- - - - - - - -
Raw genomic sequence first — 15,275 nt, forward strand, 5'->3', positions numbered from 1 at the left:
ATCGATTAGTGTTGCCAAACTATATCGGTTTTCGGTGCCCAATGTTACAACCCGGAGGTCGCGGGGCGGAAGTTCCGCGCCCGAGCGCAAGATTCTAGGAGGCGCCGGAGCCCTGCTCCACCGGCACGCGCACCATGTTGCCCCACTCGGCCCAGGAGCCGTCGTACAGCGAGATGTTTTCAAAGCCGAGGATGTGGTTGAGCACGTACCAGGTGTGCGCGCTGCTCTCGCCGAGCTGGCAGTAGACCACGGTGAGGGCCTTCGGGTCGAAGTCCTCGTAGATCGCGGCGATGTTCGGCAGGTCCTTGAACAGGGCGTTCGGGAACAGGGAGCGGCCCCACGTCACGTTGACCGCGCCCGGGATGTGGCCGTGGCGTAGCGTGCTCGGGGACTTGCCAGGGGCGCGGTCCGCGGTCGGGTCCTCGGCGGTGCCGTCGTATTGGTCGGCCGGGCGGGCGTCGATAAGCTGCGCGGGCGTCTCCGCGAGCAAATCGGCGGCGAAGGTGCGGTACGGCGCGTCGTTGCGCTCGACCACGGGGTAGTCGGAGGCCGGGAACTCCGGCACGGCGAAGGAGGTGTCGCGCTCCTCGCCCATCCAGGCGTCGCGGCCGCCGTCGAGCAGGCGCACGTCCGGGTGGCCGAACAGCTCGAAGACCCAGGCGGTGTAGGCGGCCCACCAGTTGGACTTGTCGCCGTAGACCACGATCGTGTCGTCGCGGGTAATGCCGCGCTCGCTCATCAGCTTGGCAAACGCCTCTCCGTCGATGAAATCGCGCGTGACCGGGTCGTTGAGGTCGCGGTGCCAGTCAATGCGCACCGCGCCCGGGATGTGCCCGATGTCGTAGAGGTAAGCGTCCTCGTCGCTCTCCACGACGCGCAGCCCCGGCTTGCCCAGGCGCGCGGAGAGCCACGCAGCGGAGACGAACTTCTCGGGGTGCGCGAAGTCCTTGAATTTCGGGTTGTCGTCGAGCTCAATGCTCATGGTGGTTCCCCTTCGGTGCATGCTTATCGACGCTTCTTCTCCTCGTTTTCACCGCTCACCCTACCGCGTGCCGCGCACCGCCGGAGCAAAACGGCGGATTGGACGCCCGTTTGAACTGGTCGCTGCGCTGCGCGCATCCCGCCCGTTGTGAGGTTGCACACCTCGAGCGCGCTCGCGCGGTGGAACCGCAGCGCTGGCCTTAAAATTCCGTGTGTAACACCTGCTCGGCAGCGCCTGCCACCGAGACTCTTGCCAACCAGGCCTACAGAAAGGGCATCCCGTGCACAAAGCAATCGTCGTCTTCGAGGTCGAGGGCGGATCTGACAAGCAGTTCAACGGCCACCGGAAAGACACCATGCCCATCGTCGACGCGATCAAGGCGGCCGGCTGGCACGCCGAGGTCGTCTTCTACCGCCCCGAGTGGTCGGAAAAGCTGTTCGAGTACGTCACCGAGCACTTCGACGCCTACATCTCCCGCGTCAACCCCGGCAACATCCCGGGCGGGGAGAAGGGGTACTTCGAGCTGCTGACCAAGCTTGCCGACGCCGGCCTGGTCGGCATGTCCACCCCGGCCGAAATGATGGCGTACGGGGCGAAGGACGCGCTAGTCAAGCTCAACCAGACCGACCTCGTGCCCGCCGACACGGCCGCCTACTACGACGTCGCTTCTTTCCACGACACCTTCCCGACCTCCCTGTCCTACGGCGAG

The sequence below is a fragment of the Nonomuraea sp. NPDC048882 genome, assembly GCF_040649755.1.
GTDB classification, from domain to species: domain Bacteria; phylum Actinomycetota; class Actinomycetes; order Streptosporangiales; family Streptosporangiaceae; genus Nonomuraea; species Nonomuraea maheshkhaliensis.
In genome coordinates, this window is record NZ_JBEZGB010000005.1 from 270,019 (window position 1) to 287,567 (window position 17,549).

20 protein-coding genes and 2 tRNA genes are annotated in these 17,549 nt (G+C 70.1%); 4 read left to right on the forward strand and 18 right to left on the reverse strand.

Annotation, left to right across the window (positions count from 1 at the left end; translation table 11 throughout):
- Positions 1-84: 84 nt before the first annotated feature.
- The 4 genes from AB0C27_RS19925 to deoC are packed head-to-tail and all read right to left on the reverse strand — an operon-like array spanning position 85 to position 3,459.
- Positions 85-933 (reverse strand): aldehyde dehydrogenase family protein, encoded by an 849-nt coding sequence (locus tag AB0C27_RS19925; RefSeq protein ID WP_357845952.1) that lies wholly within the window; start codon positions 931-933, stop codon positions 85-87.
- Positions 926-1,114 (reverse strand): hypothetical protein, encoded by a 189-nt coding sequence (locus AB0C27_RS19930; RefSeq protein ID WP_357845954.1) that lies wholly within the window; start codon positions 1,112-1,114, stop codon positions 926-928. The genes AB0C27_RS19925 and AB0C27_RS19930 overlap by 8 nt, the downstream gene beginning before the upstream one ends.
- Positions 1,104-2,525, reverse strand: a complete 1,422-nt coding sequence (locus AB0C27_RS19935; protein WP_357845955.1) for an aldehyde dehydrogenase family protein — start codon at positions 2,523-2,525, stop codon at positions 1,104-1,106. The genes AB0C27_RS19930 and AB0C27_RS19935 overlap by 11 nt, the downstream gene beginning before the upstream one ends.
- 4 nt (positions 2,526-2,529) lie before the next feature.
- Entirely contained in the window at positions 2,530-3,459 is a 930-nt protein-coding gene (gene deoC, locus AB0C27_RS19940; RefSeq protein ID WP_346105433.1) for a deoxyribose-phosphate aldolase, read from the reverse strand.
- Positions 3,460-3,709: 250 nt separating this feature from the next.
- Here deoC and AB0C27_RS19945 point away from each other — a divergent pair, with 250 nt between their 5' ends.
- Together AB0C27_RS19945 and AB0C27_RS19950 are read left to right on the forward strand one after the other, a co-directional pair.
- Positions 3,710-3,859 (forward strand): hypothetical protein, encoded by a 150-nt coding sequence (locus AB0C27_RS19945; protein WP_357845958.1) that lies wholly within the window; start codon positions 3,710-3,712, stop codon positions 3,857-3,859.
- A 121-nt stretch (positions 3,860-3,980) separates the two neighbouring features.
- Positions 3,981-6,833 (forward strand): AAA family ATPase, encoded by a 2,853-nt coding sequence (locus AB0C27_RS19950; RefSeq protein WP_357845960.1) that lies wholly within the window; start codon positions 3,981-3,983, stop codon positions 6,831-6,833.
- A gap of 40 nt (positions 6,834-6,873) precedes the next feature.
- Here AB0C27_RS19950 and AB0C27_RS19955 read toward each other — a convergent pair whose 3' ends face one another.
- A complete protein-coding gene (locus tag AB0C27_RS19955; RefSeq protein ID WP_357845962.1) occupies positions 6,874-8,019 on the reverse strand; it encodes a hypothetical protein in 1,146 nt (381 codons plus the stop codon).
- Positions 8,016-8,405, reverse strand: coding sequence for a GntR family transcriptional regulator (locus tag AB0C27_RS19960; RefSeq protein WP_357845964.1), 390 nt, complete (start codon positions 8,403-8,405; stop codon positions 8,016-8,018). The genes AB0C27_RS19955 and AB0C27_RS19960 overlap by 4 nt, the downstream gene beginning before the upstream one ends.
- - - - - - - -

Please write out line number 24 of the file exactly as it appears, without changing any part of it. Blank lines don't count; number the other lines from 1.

- Positions 8,016-8,405, reverse strand: coding sequence for a GntR family transcriptional regulator (locus tag AB0C27_RS19960; RefSeq protein WP_357845964.1), 390 nt, complete (start codon positions 8,403-8,405; stop codon positions 8,016-8,018). The genes AB0C27_RS19955 and AB0C27_RS19960 overlap by 4 nt, the downstream gene beginning before the upstream one ends.